Extending from fixed disc through each of discs 154, 153, 152 and 151 and beyond is catcher rod 159. Catcher rod 159 is substantially parallel with drum shaft 64 and is free to rotate on its own axis within discs 151 to 155. As shown in FIGS. 4 and 8, cather rod gear 161) is mounted on and affixed to cather rod 159 in a position between first disc 151 and input side plate 78. Mounted on and affixed to catcher rod 159 in the positions between second disc 152 and third disc 153 is first cather 161, shown in FIGS. 7 and 8. Similarly, second catcher 162, shown in FIG. 8 and in the cutaway portion of FIG. 6, is mounted on and affixed to cather rod 159 in a position between fourth disc 154 and fifth disc 155. Catchers 161 and 162 are generally L-shaped metal strips which together hold a mailing piece and feed it, as the drum shaft and discs turn, to application zone 40 for application of a label thereto. Catchers 161 and 162, when in a closed position, clamp a mailing piece to catcher pads 163, shown in FIGS. 4, 6, 7 and 8.
Pressure part structure 164, shown in FIGS. 1, 4, 6 and 8, is mounted in a stationay position on lower spacer 57 and secures pressure part 39 which is mounted thereon. Catchers 161 and 162, after gripping a mailing piece against catcher pads 163, carry the mailing piece by virtue of rotation of drum shaft 64 and discs 151 to 155 over stationary pressure part structure 164 to pressure part 39 in application zone 40. As the mailing piece is fed past the pressure part 39, transferapplicator surface 32 of cutter-transfer-applicator block 20, with a label adhering thereto passes pressure part 39 at substantially the same circumferential rate of speed. Pressure is applied through the label to the mailing piece and pressure part 39 by transfer-applicator surface 32, and, as the label is released by cuttertransfer-applicator block 20, attachment is accomplished. The addressed mailing piece is further fed by the aforementioned rotation of drum shaft 64 and discs 151 to 155. Thereafter, at a certain point, catchers 161 and 162 will open and release the labeled mailing piece to deposit zone 44. Reference is made to FIGS. 6 and 7. As rotation of drum shaft 64 continues, catcher 161, now in an open position, as shown in FIG. 7, will approach hopper 22 and close around another mailing piece to repeat 'the operations.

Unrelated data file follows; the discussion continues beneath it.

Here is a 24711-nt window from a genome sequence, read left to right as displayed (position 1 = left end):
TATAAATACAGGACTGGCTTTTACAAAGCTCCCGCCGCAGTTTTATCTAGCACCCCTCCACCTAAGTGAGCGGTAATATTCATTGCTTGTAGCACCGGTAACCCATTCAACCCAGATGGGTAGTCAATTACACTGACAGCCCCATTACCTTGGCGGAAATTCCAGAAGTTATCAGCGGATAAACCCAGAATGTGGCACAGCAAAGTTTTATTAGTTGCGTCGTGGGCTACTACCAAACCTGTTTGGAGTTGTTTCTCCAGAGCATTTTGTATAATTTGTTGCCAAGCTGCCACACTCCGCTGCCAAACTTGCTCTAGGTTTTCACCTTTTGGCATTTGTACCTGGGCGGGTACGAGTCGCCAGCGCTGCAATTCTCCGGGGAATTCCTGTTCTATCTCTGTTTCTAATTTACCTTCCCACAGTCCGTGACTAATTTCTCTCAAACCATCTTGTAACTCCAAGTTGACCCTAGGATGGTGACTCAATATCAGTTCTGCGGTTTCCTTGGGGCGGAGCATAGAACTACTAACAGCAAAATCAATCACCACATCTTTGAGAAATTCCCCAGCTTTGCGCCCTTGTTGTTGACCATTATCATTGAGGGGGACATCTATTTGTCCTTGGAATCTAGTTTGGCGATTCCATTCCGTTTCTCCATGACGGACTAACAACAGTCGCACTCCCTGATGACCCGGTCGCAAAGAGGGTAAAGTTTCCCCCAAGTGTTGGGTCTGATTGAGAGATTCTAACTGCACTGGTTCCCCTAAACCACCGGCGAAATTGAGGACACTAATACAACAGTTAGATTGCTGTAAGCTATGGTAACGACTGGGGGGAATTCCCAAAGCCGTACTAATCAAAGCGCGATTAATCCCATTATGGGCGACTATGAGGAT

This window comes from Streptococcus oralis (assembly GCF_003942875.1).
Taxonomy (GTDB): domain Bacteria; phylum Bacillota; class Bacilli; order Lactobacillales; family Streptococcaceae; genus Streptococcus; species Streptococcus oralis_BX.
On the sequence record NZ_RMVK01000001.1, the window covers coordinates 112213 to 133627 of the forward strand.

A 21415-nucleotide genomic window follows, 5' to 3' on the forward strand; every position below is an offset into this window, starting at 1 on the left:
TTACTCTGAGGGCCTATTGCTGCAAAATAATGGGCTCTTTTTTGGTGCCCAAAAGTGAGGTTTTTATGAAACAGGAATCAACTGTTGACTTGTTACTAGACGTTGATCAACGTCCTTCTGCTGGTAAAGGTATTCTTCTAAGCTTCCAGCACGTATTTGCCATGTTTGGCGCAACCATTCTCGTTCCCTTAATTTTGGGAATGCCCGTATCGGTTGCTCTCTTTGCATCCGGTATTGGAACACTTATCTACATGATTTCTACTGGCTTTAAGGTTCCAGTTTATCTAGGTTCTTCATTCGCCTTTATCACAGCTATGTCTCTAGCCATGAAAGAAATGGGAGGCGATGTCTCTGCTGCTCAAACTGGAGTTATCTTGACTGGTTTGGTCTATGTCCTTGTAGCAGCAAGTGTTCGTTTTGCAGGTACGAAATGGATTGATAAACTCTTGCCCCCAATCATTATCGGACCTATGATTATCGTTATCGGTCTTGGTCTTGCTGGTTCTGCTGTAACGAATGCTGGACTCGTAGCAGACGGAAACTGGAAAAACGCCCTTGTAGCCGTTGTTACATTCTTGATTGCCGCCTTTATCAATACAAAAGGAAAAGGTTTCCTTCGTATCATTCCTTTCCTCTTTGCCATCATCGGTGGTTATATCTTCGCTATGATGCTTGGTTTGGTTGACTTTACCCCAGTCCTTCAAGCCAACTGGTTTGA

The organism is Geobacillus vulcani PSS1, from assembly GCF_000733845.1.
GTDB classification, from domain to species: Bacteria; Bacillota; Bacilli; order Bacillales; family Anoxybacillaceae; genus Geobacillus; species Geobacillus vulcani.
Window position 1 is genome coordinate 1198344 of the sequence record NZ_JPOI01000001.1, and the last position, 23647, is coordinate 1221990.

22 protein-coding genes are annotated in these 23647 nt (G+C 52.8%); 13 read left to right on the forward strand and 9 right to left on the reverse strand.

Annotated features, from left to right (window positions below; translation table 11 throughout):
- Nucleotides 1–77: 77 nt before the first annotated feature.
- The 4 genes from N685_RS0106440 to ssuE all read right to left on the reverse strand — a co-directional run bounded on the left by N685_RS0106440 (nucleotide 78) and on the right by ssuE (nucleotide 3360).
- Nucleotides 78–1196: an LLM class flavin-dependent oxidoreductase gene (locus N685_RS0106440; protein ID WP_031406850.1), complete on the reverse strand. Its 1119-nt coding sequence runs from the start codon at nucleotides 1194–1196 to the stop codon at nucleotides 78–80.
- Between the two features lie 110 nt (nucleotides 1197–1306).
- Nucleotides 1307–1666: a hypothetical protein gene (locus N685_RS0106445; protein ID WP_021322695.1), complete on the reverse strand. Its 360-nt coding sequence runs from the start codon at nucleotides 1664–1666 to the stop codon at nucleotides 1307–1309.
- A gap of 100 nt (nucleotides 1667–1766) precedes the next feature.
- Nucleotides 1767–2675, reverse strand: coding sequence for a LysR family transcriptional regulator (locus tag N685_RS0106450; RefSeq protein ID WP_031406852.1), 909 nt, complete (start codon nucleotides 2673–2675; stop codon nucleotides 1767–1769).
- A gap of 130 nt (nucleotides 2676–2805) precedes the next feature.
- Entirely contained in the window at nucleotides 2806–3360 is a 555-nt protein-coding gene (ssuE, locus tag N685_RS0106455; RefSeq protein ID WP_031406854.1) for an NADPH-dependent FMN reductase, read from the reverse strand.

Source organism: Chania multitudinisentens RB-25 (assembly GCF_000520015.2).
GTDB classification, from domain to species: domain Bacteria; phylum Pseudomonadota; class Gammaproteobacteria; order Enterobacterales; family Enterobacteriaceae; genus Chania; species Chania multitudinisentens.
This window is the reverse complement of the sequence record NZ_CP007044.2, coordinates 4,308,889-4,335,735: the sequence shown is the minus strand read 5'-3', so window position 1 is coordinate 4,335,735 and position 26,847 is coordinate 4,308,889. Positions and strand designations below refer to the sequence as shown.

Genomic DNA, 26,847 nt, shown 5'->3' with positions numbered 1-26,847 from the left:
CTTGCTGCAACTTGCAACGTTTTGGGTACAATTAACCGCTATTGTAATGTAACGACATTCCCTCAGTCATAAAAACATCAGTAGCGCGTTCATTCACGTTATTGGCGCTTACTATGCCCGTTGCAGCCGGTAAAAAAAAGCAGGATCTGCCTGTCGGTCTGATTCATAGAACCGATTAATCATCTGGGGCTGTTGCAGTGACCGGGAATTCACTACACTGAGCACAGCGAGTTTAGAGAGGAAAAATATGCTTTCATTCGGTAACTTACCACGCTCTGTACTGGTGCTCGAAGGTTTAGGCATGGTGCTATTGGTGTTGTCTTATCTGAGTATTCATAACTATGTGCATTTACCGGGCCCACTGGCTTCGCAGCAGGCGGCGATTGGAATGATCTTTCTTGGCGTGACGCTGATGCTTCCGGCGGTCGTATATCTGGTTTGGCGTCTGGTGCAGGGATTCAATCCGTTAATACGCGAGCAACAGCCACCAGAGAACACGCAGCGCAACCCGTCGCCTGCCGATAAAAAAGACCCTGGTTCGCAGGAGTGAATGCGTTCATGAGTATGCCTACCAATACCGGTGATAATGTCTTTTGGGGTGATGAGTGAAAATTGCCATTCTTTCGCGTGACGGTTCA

The opening and closing action of catchers 161 and 162 is caused by rotation of catcher rod 159. Rotation of catcher rod 159 is caused through catcher rod gear by the movement of gear arm 165, shown in FIGS. 4, 7 and 8, which is engaged with catcher rod gear 160. Gear arm 165 is affixed to pivot bar 166. Pivot bar 166 rotates on pivot rod 167 which is affixed to first disc 151. On one end of pivot bar 166 is spring plunger holder 168 to which is mounted spring plunger 169. Spring plunger 169 runs through spring 170, which is secured to plunger receptacle 171. The spring provides a return force on pivot bar 166 supported by plunger receptacle 171.
Spring 170, spring plunger 169, spring plunger holder 168, pivot rod 167, pivot bar 166, gear arm 165, catcher rod gear 160 and catcher rod 159 as well as catchers 161 and 162 and catcher pads 163, turn with the rotation of drum shaft 64 and discs 151 to 155. Also attached to pivot bar 166 is roller 172 which rotates on roller pin 173. Roller 172 rolls over fixed cam 156, the changing radius of which causes pivot bar 166 to rotate on pivot rod 167 causing gear arm 165 to turn catcher rod gear 160, as shown in FIGS. 7 and 8. Specifically, as the radius of fixed cam 156 increases, catcher rod 159 causes catchers 161 and 162 to open. The open position is illustrated in FIG. 7, the catcher position being such that a labeled mailing piece has just been released. As the radius of fixed cam 156 decreases, catcher rod 159 causes catchers 161 and 162 to close. Also, as the radius increases, spring 170 is compressed, and, as the radius decreases, spring 170 maintains roller 172 in contact with fixed cam 156 and causes catchers 161 and 162 to close.